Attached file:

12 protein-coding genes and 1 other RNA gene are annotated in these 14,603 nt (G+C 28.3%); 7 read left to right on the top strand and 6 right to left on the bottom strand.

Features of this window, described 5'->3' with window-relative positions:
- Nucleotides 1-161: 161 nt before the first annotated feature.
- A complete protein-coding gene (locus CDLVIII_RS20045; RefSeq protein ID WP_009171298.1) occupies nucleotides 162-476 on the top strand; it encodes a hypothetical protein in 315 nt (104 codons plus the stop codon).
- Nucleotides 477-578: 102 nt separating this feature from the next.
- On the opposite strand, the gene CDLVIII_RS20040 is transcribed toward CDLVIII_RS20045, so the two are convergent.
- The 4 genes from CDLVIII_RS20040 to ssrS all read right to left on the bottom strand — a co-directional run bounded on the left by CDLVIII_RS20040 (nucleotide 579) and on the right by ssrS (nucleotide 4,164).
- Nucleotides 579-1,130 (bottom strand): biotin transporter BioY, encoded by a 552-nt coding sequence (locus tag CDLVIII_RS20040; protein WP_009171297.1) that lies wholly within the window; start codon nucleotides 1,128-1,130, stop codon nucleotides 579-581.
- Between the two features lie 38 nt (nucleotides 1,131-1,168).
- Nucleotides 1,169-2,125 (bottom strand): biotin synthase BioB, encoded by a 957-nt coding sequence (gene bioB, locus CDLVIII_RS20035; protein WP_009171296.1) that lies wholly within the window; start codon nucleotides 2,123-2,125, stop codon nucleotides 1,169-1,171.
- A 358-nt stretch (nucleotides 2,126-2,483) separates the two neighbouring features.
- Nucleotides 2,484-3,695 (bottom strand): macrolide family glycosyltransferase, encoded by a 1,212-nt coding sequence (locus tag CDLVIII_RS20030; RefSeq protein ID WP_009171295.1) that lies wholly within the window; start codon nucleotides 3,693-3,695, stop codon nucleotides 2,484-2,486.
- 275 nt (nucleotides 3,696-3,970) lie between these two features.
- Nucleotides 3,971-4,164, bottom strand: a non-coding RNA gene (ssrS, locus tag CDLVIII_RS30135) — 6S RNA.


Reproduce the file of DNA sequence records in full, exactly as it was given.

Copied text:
12 protein-coding genes and 1 other RNA gene are annotated in these 14,603 nt (G+C 28.3%); 7 read left to right on the top strand and 6 right to left on the bottom strand.

Features of this window, described 5'->3' with window-relative positions:
- Nucleotides 1-161: 161 nt before the first annotated feature.
- A complete protein-coding gene (locus CDLVIII_RS20045; RefSeq protein ID WP_009171298.1) occupies nucleotides 162-476 on the top strand; it encodes a hypothetical protein in 315 nt (104 codons plus the stop codon).
- Nucleotides 477-578: 102 nt separating this feature from the next.
- On the opposite strand, the gene CDLVIII_RS20040 is transcribed toward CDLVIII_RS20045, so the two are convergent.
- The 4 genes from CDLVIII_RS20040 to ssrS all read right to left on the bottom strand — a co-directional run bounded on the left by CDLVIII_RS20040 (nucleotide 579) and on the right by ssrS (nucleotide 4,164).
- Nucleotides 579-1,130 (bottom strand): biotin transporter BioY, encoded by a 552-nt coding sequence (locus tag CDLVIII_RS20040; protein WP_009171297.1) that lies wholly within the window; start codon nucleotides 1,128-1,130, stop codon nucleotides 579-581.
- Between the two features lie 38 nt (nucleotides 1,131-1,168).
- Nucleotides 1,169-2,125 (bottom strand): biotin synthase BioB, encoded by a 957-nt coding sequence (gene bioB, locus CDLVIII_RS20035; protein WP_009171296.1) that lies wholly within the window; start codon nucleotides 2,123-2,125, stop codon nucleotides 1,169-1,171.
- A 358-nt stretch (nucleotides 2,126-2,483) separates the two neighbouring features.
- Nucleotides 2,484-3,695 (bottom strand): macrolide family glycosyltransferase, encoded by a 1,212-nt coding sequence (locus tag CDLVIII_RS20030; RefSeq protein ID WP_009171295.1) that lies wholly within the window; start codon nucleotides 3,693-3,695, stop codon nucleotides 2,484-2,486.
- 275 nt (nucleotides 3,696-3,970) lie between these two features.
- Nucleotides 3,971-4,164, bottom strand: a non-coding RNA gene (ssrS, locus tag CDLVIII_RS30135) — 6S RNA.